Posted on Fri, Jan. 10, 2003 THE MIAMI HERALD story:PUB_DESC


Cuba's dissident movement has come a long way. Consider prominent opposition leader Oswaldo Payá's visits with Secretary of State Colin Powell in Washington, D.C., and Pope John Paul II at the Vatican this week. This after having accepted the European Parliament's prestigious Sakharov Prize for Freedom of Thought and meeting with Spanish Prime Minister José María Aznar in Madrid. No longer is Cuba's opposition in the shadows.

Mr. Payá has drawn unprecedented international attention to the human-rights abuses of the Cuban regime. He and other increasingly vocal opposition leaders effectively are pushing for democratic change within Cuba and strengthening its civil society in the process. The opposition represents the future hope for Cuba, which is why it has gained legitimacy in the eyes of the international community even as Fidel Castro's repressive regime has lost it.

Now more than ever, Cuba's internal opposition leaders deserve support. Cuba's transition and solutions will come from within.

Perhaps the best known push for change is the Varela Project championed by Mr. Payá. Organizers garnered 11,020 signatures seeking a referendum on human rights, free elections and release of political prisoners. Publicized by former President Jimmy Carter when he spoke publicly in Cuba, the project has spawned hope throughout the island.

A coalition of some 150 opposition groups called Todos Unidos (All United) recently published 36 reforms needed to solve Cuba's crisis. Announced by Vladimiro Roca, along with Elizardo Sánchez and Héctor Palacios -- all veteran activists persecuted by the regime -- the reforms include the right to own a home and car, to run a private business and to be employed privately. All these ideas inspire debate and strengthen popular support for democracy.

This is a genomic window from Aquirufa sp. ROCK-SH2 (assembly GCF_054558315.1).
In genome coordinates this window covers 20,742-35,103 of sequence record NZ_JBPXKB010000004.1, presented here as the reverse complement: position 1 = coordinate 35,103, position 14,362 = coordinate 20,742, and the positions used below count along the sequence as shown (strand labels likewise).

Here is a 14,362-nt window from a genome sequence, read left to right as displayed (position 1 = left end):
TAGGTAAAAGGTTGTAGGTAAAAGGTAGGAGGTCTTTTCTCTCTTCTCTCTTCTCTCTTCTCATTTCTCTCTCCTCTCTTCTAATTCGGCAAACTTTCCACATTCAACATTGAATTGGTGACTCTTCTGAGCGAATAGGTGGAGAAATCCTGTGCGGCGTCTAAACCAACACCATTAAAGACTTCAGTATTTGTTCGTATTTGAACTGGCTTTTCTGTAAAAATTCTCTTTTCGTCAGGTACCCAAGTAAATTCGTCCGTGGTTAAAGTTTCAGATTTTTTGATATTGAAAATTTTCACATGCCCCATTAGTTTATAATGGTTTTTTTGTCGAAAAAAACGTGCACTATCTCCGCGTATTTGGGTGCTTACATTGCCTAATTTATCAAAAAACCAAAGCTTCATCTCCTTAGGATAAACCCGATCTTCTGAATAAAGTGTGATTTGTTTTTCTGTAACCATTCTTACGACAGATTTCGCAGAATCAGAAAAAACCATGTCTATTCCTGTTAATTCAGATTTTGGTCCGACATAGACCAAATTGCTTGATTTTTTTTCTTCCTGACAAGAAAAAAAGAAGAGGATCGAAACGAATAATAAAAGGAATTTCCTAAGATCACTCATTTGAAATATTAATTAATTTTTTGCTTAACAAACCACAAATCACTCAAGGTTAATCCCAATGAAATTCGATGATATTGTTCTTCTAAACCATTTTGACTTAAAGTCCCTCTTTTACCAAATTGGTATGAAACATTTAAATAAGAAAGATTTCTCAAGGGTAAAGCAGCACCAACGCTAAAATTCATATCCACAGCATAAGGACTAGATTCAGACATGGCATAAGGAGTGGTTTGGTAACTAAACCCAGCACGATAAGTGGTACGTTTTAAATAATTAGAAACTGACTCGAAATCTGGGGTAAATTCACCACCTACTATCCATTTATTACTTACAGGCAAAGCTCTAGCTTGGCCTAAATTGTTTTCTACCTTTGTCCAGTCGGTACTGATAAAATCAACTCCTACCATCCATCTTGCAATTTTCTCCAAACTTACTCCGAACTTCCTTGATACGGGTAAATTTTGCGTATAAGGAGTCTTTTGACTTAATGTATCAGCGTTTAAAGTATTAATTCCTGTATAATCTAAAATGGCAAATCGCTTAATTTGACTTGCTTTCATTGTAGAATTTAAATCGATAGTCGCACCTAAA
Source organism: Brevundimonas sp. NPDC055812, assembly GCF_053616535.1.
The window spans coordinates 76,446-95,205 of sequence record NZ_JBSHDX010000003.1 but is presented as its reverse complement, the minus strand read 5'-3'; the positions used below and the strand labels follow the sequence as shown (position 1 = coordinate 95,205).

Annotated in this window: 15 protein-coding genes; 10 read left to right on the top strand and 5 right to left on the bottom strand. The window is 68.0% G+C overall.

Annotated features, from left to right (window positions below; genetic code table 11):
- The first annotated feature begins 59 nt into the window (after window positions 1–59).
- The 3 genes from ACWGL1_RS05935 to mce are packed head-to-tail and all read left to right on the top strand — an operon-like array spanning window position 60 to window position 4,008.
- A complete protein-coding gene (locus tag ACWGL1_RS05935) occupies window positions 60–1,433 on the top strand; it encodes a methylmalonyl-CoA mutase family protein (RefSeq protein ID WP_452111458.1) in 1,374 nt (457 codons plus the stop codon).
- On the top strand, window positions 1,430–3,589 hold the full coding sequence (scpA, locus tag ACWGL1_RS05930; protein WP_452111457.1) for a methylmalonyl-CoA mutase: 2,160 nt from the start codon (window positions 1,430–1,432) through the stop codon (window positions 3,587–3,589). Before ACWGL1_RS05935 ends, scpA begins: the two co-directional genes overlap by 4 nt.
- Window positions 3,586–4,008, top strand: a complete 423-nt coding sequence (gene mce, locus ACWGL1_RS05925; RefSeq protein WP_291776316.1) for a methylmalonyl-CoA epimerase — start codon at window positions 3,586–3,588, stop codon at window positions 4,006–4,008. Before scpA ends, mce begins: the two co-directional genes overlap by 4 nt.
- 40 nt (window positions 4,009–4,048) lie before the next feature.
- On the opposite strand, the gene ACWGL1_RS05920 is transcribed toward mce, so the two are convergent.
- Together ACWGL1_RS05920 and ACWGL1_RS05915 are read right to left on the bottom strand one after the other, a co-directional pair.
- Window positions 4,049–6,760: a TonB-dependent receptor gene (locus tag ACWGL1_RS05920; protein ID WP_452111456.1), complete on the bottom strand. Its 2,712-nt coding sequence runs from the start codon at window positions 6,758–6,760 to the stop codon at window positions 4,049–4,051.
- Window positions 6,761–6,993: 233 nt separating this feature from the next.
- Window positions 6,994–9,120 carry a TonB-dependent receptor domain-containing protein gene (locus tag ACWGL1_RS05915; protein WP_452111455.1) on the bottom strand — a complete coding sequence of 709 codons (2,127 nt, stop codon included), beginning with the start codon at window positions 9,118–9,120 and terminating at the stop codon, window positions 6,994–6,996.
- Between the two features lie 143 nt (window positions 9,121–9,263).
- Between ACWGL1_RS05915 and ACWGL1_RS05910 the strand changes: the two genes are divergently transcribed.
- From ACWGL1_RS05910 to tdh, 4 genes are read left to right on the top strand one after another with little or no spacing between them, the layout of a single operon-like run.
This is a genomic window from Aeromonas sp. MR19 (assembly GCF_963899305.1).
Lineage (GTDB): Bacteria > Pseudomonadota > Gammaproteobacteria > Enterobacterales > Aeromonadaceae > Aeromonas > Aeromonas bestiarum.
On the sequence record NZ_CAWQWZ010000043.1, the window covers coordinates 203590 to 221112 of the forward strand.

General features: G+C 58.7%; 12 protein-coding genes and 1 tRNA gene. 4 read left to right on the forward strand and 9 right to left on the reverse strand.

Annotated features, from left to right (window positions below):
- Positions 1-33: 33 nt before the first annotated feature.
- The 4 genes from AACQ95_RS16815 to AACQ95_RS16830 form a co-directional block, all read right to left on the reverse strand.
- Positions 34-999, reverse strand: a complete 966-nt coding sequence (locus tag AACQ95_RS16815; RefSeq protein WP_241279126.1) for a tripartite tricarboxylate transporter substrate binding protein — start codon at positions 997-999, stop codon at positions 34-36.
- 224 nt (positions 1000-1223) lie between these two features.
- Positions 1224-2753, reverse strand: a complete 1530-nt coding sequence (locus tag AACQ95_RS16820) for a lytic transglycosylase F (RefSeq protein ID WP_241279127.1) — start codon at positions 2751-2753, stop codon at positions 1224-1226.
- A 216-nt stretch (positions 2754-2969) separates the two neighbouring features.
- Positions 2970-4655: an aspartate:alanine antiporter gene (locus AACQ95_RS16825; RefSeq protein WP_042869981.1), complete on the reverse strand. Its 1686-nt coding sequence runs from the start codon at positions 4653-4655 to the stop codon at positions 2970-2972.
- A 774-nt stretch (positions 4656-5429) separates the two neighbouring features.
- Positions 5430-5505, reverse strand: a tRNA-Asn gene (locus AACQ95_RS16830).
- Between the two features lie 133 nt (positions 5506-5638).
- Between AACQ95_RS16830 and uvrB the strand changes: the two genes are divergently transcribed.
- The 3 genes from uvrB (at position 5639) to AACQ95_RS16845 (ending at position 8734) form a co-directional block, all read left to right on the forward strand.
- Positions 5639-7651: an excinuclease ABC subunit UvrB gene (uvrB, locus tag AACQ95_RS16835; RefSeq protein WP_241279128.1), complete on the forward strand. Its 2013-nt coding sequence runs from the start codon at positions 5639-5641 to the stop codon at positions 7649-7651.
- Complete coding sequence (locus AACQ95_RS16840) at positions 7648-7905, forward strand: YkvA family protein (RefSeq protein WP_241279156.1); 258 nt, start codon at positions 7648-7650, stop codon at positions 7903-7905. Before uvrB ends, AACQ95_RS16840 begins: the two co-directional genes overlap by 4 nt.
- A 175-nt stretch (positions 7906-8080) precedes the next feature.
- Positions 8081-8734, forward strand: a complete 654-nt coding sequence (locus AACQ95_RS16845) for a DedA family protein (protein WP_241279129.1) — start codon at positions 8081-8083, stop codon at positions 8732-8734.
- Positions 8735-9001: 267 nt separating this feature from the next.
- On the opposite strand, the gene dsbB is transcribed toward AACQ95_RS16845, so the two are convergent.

Martha Beatriz Roque, a former political prisoner, leads another coalition called the Assembly for the Promotion of Civil Society. This week the assembly called for Cubans to express their dissatisfaction with the system in upcoming National Assembly ''elections'' by abstaining or turning in a defaced or blank ballot. Such a critique of the electoral process, in which regime-sponsored candidates are the only choice, highlights its lack of legitimacy.

Yet another coalition of the ''Moderate Opposition'' is circulating a declaration of ''fundamental human rights and responsibilities.'' Its aim is to solicit grass-roots opinions and, in the process, build civic thinking and participation. Add to this numerous independent libraries, labor activists, church groups and other activists working toward a democratic and civic-minded society.

Yes, there are disagreements among Cuba's opposition members and their supporters in exile -- mostly related to positions on the U.S. embargo and whether an approach includes dialogue with the current regime. Different opinions are the fodder of democratic debate. In the end, however, all must keep their eyes on the prize -- a peaceful transition toward democracy.

The opposition has come far since 1996, when Cuba's regime viciously disabled the coalition of more than 100 dissident groups known as the Concilio Cubano and there was little international consternation. Today the regime is morally and economically corrupt. Opposition leaders like Mr. Payá, who meets with heads of state, have put Cuba's struggle for freedom in the spotlight.